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Uneven heat in a slow cooker?
December 10, 2013 7:11 PM   Subscribe

I have a relatively new 6.5 quart crock-pot and on the I've been noticing that certain sections heat up much faster than others (it's especially noticeable on the high setting). Is this normal?

The back (the section farthest from the control panel) starts to bubble after 2 hours on high, then the sides start to bubble and finally the section closest to the control panel just barely starts to bubble after 4 hours. Should I be concerned that my food is not cooking evenly or completely? Should I purchase a different model? I do fill it at least halfway full of liquid. I have a Crock-Pot SCVT650-PS, if that helps. Thank you!
posted by tigeri to Food & Drink (7 answers total)
I just had to replace a crockpot because my toddler broke the ceramic insert and I could not find an exact replacement insert... Anywho....

My research revealed that you want to stay FAR away from the new fangled programmable slowcookers, all brands, and stick with primitive warm-low-high dial-type models.

I think the heat screws with the computer parts of the programmable ones. In your model, I reckon the heating element is opposite the computerized control panel, only, hence the uneven heating.

Can you return it?
posted by jbenben at 7:43 PM on December 10, 2013 [2 favorites]

Is it an oval? I've had numerous slow cookers over the years, in various shapes, and I have always found that the round ones heat more evenly over the long term, while the oval ones eventually start to heat really unevenly but are fine for the first few years of usage.

I've never had anything but the analog, non-programmable Rival Crock-pot brand. I've had my most recent oval for probably eight years and it's been worrying me for maybe the last couple and I bought it new from a big box store, and my round pot is probably from the early 80s and not remotely problematic, and I got it from a thrift store.
posted by padraigin at 7:46 PM on December 10, 2013 [1 favorite]

My hunch is that the heating element is near the back, to keep it as far from the digital panel electronics as possible, and this forum post seems to confirm it.

You could maybe try layering in some foil around the sides and bottom to get better heat conduction to the pot? You're probably okay though, if your main worry is food safety. Safe cooking/storing temperature (140 F) is well below a boil. You could use a thermometer and check the temperature at the front of the pot if you want to be sure.
posted by kagredon at 7:48 PM on December 10, 2013

What kind of food are you cooking in the pot when you notice uneven heating? Is this a pot full of chili or something like a pork roast?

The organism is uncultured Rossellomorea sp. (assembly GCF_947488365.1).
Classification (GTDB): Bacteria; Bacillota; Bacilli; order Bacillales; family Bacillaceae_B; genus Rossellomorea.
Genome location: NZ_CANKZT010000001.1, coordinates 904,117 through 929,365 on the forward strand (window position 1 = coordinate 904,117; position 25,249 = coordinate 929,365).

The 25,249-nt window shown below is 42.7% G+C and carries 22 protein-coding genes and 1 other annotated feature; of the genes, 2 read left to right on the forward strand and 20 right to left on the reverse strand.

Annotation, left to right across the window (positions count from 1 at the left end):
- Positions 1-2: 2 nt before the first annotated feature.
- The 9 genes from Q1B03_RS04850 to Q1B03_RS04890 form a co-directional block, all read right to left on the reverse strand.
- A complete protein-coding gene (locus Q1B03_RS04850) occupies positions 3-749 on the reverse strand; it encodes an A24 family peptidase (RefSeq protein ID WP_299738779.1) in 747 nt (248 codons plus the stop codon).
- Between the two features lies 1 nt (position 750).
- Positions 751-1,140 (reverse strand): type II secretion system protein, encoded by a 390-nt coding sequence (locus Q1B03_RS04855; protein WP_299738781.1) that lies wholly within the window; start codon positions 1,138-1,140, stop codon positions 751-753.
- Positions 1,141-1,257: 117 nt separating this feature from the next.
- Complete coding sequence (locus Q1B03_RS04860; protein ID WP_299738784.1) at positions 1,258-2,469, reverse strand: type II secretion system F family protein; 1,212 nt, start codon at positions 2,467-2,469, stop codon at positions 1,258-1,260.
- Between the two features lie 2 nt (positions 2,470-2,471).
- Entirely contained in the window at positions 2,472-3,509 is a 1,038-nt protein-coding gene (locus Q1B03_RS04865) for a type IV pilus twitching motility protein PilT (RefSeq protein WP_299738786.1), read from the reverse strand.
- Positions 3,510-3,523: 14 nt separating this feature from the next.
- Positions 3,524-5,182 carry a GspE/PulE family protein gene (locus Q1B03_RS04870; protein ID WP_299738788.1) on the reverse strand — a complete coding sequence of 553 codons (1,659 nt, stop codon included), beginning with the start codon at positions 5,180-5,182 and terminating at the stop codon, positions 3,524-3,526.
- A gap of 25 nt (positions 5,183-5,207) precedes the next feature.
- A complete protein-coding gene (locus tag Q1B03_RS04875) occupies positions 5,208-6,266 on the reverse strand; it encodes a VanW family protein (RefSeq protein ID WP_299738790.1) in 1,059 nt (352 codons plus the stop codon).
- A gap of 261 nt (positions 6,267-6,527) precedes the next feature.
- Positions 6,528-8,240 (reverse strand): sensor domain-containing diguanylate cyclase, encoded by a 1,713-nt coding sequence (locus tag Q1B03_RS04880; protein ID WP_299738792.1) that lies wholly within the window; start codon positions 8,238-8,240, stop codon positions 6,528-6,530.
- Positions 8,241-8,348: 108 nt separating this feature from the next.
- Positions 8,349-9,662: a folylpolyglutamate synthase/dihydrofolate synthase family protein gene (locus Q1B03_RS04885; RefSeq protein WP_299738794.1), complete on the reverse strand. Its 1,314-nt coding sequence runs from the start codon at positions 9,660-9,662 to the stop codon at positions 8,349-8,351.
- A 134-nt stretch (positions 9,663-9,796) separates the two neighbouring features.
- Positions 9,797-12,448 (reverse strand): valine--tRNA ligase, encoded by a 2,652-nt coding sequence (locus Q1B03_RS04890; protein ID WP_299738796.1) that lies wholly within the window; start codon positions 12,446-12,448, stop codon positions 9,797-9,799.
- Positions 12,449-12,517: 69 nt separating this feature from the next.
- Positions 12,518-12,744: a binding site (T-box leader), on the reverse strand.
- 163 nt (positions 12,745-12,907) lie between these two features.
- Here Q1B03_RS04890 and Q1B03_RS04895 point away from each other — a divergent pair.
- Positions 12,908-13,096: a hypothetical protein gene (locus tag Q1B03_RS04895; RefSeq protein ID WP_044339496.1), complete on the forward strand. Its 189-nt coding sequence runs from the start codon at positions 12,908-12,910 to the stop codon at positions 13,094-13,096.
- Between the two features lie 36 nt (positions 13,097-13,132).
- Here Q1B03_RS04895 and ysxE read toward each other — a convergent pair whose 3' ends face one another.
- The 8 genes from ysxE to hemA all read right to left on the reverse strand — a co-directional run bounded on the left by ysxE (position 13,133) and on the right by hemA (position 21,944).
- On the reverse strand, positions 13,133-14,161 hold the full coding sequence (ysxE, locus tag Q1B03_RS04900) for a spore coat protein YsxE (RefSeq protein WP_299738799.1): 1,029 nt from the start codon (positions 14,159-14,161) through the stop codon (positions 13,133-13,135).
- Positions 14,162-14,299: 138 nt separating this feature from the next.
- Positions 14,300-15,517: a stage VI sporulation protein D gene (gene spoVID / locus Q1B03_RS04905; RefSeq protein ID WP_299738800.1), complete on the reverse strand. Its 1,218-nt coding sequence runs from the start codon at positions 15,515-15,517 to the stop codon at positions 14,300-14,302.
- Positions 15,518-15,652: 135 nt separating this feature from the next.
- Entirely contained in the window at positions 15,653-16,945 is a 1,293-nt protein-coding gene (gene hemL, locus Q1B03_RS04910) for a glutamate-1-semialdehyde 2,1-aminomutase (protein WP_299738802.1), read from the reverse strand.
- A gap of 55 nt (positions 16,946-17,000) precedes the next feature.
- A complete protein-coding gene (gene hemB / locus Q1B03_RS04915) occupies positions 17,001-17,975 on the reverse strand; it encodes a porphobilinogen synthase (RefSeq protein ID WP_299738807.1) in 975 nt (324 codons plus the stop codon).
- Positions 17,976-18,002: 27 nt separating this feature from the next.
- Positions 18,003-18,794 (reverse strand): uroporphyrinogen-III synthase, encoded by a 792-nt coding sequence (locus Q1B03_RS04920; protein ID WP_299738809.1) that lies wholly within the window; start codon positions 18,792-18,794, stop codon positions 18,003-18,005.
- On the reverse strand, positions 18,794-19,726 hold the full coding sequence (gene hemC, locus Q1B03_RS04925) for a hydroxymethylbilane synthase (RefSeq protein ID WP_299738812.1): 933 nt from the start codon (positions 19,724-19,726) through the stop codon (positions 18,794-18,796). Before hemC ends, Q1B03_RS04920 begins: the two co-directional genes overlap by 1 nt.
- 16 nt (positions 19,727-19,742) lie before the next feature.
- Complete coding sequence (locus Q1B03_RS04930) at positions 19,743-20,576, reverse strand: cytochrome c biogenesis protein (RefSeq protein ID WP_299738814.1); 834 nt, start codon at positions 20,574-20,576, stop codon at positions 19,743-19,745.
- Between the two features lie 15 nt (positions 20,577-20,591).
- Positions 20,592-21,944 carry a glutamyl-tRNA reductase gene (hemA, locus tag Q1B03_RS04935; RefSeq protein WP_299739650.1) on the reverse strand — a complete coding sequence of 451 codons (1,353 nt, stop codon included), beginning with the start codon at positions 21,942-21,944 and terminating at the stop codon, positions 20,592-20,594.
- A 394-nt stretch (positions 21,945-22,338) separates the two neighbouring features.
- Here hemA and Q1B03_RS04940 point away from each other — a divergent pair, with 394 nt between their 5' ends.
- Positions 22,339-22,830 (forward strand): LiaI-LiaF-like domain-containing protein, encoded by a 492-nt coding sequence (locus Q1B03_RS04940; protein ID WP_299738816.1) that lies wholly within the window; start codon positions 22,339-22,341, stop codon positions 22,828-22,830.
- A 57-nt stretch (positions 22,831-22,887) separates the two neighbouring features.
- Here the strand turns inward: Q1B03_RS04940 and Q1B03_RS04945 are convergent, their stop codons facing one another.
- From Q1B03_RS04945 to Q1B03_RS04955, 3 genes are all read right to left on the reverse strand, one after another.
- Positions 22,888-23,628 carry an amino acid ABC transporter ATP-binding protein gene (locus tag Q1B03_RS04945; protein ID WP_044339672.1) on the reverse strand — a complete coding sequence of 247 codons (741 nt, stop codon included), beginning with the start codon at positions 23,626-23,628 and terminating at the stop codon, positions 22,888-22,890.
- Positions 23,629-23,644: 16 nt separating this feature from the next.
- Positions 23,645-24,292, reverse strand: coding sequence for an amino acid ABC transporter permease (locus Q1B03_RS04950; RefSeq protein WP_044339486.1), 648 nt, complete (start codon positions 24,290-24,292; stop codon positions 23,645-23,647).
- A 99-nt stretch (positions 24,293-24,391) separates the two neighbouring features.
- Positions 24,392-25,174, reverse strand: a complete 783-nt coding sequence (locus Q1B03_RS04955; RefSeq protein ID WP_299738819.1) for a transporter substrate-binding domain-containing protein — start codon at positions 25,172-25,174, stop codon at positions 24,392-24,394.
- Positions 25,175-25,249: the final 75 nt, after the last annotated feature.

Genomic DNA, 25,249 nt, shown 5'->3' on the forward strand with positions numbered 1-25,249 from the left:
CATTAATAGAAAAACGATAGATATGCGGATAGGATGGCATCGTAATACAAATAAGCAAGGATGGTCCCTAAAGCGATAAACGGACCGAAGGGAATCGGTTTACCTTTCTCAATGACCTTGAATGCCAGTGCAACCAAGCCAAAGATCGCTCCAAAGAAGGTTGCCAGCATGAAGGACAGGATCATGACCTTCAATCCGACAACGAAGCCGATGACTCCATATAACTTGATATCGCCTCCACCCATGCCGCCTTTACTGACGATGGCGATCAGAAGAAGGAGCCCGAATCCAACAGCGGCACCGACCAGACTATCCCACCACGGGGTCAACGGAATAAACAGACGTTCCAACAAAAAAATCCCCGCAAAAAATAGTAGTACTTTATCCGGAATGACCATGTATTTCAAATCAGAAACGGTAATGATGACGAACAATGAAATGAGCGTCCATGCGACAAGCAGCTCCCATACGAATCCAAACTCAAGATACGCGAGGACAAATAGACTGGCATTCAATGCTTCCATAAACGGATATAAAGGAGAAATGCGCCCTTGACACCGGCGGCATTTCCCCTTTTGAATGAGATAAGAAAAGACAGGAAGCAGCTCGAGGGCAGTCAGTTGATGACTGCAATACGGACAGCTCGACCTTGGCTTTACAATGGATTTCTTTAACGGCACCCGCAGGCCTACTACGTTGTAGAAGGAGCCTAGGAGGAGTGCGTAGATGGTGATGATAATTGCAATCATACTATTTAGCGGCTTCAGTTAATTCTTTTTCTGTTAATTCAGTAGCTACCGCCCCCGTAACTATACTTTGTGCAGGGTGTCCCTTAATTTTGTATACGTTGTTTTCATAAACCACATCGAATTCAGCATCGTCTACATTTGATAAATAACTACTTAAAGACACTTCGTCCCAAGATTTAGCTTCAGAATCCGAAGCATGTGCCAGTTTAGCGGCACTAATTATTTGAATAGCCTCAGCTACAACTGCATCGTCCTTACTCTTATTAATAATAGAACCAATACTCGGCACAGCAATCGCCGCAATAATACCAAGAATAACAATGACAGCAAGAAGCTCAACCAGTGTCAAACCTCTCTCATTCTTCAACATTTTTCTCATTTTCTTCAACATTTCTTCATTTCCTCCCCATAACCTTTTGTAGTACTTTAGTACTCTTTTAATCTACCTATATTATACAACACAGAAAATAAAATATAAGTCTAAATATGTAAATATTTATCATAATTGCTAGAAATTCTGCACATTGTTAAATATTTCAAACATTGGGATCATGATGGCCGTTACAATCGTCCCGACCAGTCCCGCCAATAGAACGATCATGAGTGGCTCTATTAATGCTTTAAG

I could see a scenario where a cold roast is contacting the stoneware in some spots and not in others, and the liquid is convecting faster in the areas not thermally contacting the cold food.
posted by JoeZydeco at 8:05 PM on December 10, 2013

Thanks everyone! That makes a lot of sense that they would put the heating element far away from the electronic panel on this oval shaped crock pot. (I was concerned that I had broken it somehow!) I've noticed the issue when cooking (relatively small) roasts that are completely surrounded by liquid and not touching any of the sides.

I think I'll keep this slow cooker for vegetarian dishes and switch to a round non-programmable slow cooker for evenly heating things when I'm especially concerned about temperature (ie meat). If you have any suggestions for modern slow cookers that heat evenly, I'll gladly take them.
posted by tigeri at 8:17 PM on December 10, 2013

The roast is still touching the bottom of the pot, isn't it? =)

My crock pot is almost identical to yours and I've noticed that the stoneware doesn't really rest on the bottom of the metal fact most of the heat is getting transferred from the upper edge of the oval. This might have been a design feature to keep the bottom of the pot from scorching the food, or maybe a manufacturing defect. I can't really tell.
posted by JoeZydeco at 8:22 PM on December 10, 2013

As mentioned in the forum post that kagredon links to: America's Test Kitchen recommends putting some foil as a shield at the hottest point opposite the control panel.

(It's shown in the episode Slow Cooker Revolution -- although the website is paywalled up the wazoo so not very useful. You might be able to catch it on PBS, I saw it there recently. ISTR they recommend the exact same "touchscreen" model that you have.)
posted by We had a deal, Kyle at 11:48 AM on December 11, 2013 [1 favorite]

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